6. Finally, transcatheter MVr may be considered in severely symptomatic patients who have favorable anatomy and a reasonable life expectancy and a prohibitive surgical risk due to comorbidities, and remain severely symptomatic despite optimal medical therapy (Class IIb).

9. Management of secondary MR. Chronic secondary (functional) MR occurs as a result of abnormalities of the LV, and has more differences than similarities with chronic primary MR (above). The treatment of chronic secondary MR involves treatment of the underlying cardiomyopathy (Class I) and cardiac resynchronization therapy if indicated (Class I). Intervention for chronic secondary MR is reasonable at the time of coronary artery bypass grafting or other cardiac surgery if MR is severe (Class IIa) and not unreasonable if MR is moderate (Class IIb). Surgical intervention performed primarily for chronic secondary MR remains limited to severely (New York Heart Association class III-IV) symptomatic patients with persistent symptoms despite optimal medical therapy for heart failure (Class IIb); new in these guidelines is acceptance of equivalence among these patients between MVR and MVr.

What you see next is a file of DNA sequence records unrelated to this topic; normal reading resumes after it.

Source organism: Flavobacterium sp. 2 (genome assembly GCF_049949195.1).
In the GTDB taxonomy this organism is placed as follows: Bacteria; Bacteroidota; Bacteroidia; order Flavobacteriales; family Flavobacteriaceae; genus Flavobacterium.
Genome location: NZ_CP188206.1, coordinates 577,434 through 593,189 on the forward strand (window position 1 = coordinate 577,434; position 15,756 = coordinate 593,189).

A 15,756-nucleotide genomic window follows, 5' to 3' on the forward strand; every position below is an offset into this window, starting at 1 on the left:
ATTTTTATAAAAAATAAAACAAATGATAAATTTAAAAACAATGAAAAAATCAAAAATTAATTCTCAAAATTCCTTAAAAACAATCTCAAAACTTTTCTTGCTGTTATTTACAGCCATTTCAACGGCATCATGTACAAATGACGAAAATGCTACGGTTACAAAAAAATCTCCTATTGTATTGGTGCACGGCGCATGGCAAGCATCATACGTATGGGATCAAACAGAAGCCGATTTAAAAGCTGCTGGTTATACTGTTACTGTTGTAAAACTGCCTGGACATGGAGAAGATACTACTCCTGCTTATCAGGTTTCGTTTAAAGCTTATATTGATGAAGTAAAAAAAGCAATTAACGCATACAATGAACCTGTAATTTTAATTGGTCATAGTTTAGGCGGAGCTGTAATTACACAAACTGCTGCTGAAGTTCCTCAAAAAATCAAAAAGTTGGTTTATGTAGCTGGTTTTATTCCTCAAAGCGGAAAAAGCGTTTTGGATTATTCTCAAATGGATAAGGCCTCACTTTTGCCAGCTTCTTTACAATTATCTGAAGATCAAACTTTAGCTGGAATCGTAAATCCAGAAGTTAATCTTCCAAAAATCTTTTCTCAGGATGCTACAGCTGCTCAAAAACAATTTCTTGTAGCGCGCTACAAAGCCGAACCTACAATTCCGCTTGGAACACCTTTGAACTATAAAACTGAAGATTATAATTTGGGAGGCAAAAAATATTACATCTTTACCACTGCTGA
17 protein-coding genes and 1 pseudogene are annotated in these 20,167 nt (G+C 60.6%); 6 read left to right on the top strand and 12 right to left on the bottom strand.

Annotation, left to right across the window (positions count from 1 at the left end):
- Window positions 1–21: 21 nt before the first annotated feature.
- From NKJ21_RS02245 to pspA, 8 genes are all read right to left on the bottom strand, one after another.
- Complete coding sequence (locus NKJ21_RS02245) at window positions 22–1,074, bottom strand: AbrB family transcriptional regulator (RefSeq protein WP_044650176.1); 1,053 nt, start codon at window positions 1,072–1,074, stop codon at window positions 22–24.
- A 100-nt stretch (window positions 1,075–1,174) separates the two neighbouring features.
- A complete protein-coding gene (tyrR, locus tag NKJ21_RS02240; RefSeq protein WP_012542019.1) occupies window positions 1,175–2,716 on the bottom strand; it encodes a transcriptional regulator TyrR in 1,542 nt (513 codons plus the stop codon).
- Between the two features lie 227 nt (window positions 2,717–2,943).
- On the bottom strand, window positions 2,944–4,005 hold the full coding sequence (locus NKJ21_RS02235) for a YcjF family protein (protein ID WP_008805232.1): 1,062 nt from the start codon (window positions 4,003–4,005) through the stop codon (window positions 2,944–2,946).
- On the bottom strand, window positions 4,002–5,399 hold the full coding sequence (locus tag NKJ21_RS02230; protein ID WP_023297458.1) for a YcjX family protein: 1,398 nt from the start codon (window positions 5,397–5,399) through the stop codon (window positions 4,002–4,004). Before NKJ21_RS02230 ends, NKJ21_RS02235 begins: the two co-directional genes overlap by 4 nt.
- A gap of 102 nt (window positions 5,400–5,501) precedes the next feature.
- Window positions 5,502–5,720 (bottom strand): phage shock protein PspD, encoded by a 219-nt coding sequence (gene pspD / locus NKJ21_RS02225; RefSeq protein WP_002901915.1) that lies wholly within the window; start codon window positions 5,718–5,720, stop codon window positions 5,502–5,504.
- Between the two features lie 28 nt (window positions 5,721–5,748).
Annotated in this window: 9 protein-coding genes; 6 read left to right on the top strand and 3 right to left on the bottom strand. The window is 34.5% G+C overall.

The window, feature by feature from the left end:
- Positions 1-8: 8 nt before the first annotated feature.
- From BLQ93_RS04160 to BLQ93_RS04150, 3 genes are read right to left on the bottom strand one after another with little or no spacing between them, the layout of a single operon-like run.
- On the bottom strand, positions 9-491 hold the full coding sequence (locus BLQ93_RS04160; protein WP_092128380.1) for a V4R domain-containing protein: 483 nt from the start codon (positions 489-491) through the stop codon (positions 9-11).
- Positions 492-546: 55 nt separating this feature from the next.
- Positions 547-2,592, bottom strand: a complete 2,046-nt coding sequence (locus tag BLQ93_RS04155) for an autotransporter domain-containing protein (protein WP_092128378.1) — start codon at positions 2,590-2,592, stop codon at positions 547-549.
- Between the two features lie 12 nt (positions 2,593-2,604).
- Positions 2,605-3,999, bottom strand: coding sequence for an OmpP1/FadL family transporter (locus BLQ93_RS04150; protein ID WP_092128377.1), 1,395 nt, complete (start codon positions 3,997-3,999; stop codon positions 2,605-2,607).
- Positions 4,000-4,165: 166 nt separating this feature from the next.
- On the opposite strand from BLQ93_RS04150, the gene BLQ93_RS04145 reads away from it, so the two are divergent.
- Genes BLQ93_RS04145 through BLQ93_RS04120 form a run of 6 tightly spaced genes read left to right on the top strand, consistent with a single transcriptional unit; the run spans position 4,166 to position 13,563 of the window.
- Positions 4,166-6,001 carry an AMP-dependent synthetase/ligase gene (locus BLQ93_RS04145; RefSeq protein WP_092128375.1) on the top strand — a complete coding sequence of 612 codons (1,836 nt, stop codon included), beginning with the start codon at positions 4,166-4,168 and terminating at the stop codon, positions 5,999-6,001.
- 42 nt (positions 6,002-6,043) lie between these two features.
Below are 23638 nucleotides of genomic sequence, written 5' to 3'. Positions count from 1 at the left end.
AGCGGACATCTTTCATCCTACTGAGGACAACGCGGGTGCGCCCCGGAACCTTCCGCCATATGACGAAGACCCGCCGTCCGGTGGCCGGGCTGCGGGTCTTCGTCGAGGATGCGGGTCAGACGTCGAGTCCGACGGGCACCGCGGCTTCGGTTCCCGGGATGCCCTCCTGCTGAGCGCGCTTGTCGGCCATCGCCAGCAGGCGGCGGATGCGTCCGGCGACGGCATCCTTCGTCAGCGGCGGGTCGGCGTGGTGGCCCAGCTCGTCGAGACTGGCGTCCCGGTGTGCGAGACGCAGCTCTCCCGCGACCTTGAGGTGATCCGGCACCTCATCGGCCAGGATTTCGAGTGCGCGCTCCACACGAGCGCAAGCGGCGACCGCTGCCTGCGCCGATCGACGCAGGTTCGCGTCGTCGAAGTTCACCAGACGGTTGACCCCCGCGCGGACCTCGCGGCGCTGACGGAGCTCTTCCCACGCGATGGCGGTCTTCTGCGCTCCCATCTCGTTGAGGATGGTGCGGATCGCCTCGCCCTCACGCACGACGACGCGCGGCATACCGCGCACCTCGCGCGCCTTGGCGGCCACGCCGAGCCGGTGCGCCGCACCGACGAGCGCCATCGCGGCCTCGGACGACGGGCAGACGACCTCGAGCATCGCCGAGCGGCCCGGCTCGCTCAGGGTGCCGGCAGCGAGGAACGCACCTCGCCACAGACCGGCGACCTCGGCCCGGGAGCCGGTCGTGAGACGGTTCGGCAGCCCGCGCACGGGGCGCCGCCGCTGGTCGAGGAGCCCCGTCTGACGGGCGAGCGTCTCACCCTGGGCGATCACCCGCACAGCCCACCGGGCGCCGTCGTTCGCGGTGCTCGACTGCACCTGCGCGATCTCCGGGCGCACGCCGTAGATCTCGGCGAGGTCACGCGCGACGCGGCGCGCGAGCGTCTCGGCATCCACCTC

10. Low molecular weight heparin (LMWH) ‘bridging’ of patients with a mechanical heart valve prosthesis. Low LMWH ‘bridging’ is now considered to be appropriate (Class I) among patients with a mechanical valve at high risk of thrombosis when warfarin needs to be interrupted in the context of an invasive or surgical procedure (previously Class IIb).

Keywords: Exercise Tolerance, Heart Valve Prosthesis, Mitral Valve Insufficiency, Heparin, Low-Molecular-Weight, Warfarin, Blood Pressure, Cardiac Resynchronization Therapy, Thrombosis, Cardiomyopathies, Heart Failure, Cardiac Surgical Procedures, United States